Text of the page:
[dropcap]B[/dropcap]randed to be the most corrupt and compromised, former CBI Chief Ranjit Sinha finds himself in trouble once again after his retirement. He himself will be the focus of an enquiry to ascertain whether he misused his power, said Supreme Court. Sinha, as CBI chief, met at his home with several of the suspects accused of corruption and bribe-giving in the allocation of coal fields to private firms. The swindle, dubbed Coal-Gate, was executed when Dr. Manmohan Singh was the Prime Minister. It is the new CBI chief, Alok Verma, who will be in charge of the investigation against Sinha. The examination will determine if Sinha worked to impede his agency’s case against the people whom he met privately as often as “50-60 times”, according to earlier updates provided to the Supreme Court. Judges had last year accepted as authentic a visitors’ book from Sinha’s home furnished as evidence of inappropriate appointments in 2014 with those under investigation for serious criminal charges.
In 2012, the national auditor said that the process of allotting coal fields without transparency and at depressed prices, the country had lost up to Rs. 1.86 lakh crores or about 33 billion dollars. The Supreme Court in 2014 said the allocations of coal mining rights over a decade stood cancelled. Then Prime Minister Manomhan Singh has not been charged with any crime, but has been investigated for criminal breach of trust and conspiracy in the allocation of a coal field in 2005 to Hindalco Industries, part of the $40 billion Aditya Birla Group, which has denied that it manipulated the government and its processes. The Supreme Court on Monday constituted a Special Investigation Team (SIT), to be headed by the CBI Director, to look into the prima facie allegations against former CBI chief Ranjit Sinha of trying to influence the probe in the coal scam cases.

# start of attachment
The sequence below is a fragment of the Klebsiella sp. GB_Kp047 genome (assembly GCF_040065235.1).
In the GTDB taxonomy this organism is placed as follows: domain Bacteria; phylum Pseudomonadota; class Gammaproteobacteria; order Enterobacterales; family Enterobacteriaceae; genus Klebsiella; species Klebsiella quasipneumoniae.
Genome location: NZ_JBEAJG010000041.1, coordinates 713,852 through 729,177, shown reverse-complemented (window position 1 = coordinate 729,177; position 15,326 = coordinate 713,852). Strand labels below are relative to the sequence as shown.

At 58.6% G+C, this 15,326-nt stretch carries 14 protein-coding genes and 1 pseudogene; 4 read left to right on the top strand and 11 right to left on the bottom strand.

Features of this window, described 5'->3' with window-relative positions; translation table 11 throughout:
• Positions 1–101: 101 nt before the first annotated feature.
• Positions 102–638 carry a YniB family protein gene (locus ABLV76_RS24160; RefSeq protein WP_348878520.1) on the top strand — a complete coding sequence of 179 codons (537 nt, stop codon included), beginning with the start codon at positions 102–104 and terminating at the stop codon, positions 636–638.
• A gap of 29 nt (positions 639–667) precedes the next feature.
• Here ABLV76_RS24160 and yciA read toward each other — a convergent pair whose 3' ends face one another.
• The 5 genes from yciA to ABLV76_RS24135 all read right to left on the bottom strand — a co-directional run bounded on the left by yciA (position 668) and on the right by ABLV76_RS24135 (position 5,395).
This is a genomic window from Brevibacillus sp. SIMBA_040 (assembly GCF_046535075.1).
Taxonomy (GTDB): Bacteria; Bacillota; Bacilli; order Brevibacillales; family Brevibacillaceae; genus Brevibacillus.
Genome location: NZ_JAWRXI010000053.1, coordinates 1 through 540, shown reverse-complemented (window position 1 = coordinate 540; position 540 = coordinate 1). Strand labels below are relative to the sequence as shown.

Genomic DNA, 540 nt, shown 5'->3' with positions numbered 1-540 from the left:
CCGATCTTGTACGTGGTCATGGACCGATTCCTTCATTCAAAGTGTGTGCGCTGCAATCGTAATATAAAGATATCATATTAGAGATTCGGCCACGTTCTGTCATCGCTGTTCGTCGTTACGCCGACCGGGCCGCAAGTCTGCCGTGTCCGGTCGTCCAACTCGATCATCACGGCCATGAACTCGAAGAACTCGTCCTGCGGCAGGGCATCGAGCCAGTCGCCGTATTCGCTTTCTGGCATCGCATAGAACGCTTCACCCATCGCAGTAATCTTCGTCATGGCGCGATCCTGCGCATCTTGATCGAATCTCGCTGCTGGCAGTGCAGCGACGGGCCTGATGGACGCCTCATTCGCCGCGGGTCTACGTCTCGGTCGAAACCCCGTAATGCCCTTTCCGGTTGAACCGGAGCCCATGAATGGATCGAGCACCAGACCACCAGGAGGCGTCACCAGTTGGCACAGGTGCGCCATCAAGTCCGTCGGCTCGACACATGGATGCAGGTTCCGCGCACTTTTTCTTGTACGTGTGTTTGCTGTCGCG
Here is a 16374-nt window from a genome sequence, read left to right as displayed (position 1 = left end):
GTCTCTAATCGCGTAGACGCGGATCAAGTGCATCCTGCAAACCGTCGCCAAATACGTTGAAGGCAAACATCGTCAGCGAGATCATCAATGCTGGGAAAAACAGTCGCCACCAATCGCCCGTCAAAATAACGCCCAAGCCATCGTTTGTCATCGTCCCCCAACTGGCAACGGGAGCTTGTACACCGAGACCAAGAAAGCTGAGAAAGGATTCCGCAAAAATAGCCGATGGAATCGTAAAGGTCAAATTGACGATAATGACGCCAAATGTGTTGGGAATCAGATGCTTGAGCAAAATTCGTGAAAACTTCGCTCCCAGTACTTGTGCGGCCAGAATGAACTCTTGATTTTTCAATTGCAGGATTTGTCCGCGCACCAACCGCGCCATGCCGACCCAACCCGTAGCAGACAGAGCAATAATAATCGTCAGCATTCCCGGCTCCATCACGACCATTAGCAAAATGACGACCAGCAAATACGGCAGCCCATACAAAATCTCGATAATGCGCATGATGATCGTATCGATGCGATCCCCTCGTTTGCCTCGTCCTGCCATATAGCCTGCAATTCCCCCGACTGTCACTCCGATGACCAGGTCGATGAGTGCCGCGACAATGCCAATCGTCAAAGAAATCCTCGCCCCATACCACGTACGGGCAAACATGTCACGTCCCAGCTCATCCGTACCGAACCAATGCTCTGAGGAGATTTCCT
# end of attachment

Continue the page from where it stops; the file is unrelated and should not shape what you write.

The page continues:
The apex court had on July 12 last year reserved the order on the issue after Attorney-General Mukul Rohatgi told the Bench that the panel headed by former CBI Special Director M.L. Sharma has held that Sinha’s meetings with some high-profile accused in the scam, prima facie indicated that there was an attempt to influence the investigation. On December 7, 2015, the court had ordered handing over the original visitors’ diary of the official residence of the former CBI Director to the Sharma-led panel.
Ranjit Sinha earlier dealt with communal conflict, law and order issues and crime related to international border while posted as a superintendent of police in Ranchi, Madhubani and Saharsa districts in the early part of his career. He was also involved in counter terror operations as the Inspector General (Operations) in the Kashmir Valley when the bus service between India and Pakistan was started in 2005, and the additional director-general of the Indo-Tibetan Border Force. He worked as the Director General of the Railway Protection Force from November 14, 2008 to May 19, 2011, where he raised commando units, bomb disposal squads, quick reaction teams to protect railway stations from terror strikes after the 2008 Mumbai attacks. After having served as the heads of the Railway Protection Force and the ITBP, he was selected as the Director CBI in November 2012. He had earlier served in the CBI for 11 years before being appointed its Director. He took over as Director CBI from his batchmate, who was junior to him in seniority.
Then Prime Minister of India chose Ranjit Sinha as the CBI chief over Sharad Sinha, the Director, National Investigation Agency and Atul, Director General, Uttar Pradesh who were recommended by the Central Vigilance Commission as he was senior to the other two. However, the Bhartiya Janata Party objected to his appointment, protesting that the Government had not followed the collegium system that it had approved and that was part of the Lokpal Bill which was waiting to be passed by the Parliament. The Director General of Delhi Police, Neeraj Kumar, who had brilliantly cracked important cases during his 9 years in the CBI, went to court against the non-inclusion of his name in the panel prepared by the CVC, but later withdrew his case.